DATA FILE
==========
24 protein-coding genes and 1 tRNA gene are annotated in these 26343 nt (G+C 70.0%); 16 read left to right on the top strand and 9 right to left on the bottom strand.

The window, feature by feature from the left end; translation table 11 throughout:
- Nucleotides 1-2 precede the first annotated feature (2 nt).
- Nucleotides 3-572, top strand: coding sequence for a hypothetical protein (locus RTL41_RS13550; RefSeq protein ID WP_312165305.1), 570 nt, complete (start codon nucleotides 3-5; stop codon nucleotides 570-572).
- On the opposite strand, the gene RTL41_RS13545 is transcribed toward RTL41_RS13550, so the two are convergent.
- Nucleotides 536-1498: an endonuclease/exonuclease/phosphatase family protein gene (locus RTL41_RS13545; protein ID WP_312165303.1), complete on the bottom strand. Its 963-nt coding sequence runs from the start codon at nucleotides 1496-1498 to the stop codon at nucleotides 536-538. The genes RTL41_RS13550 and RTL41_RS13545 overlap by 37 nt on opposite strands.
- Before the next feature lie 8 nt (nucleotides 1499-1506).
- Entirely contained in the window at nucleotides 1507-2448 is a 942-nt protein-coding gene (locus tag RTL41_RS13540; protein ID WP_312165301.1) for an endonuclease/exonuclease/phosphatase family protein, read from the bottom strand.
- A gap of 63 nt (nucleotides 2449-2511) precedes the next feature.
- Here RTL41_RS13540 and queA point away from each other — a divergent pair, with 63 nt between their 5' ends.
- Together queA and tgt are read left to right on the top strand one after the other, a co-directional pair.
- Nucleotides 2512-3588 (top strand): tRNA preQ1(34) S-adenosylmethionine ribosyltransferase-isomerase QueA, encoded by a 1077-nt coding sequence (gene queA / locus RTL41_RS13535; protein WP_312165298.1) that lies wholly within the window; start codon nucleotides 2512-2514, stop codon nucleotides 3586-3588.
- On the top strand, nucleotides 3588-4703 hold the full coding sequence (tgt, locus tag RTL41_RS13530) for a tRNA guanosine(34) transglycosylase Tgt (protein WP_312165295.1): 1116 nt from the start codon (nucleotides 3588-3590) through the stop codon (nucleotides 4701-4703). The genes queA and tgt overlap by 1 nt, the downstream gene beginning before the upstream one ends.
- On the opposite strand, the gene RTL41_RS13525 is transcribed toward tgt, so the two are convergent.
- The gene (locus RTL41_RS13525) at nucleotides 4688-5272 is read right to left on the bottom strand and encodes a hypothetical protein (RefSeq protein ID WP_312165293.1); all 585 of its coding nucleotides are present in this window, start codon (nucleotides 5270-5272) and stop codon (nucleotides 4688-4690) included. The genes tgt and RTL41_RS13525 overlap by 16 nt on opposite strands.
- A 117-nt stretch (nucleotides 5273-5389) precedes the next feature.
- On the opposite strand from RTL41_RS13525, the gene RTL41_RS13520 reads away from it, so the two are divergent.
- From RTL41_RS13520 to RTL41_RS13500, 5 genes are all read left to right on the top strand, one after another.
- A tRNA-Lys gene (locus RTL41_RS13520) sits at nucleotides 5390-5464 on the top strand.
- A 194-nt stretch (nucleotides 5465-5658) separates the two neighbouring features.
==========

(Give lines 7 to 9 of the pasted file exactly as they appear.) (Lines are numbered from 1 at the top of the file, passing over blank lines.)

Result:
- Before the next feature lie 8 nt (nucleotides 1499-1506).
- Entirely contained in the window at nucleotides 1507-2448 is a 942-nt protein-coding gene (locus tag RTL41_RS13540; protein ID WP_312165301.1) for an endonuclease/exonuclease/phosphatase family protein, read from the bottom strand.
- A gap of 63 nt (nucleotides 2449-2511) precedes the next feature.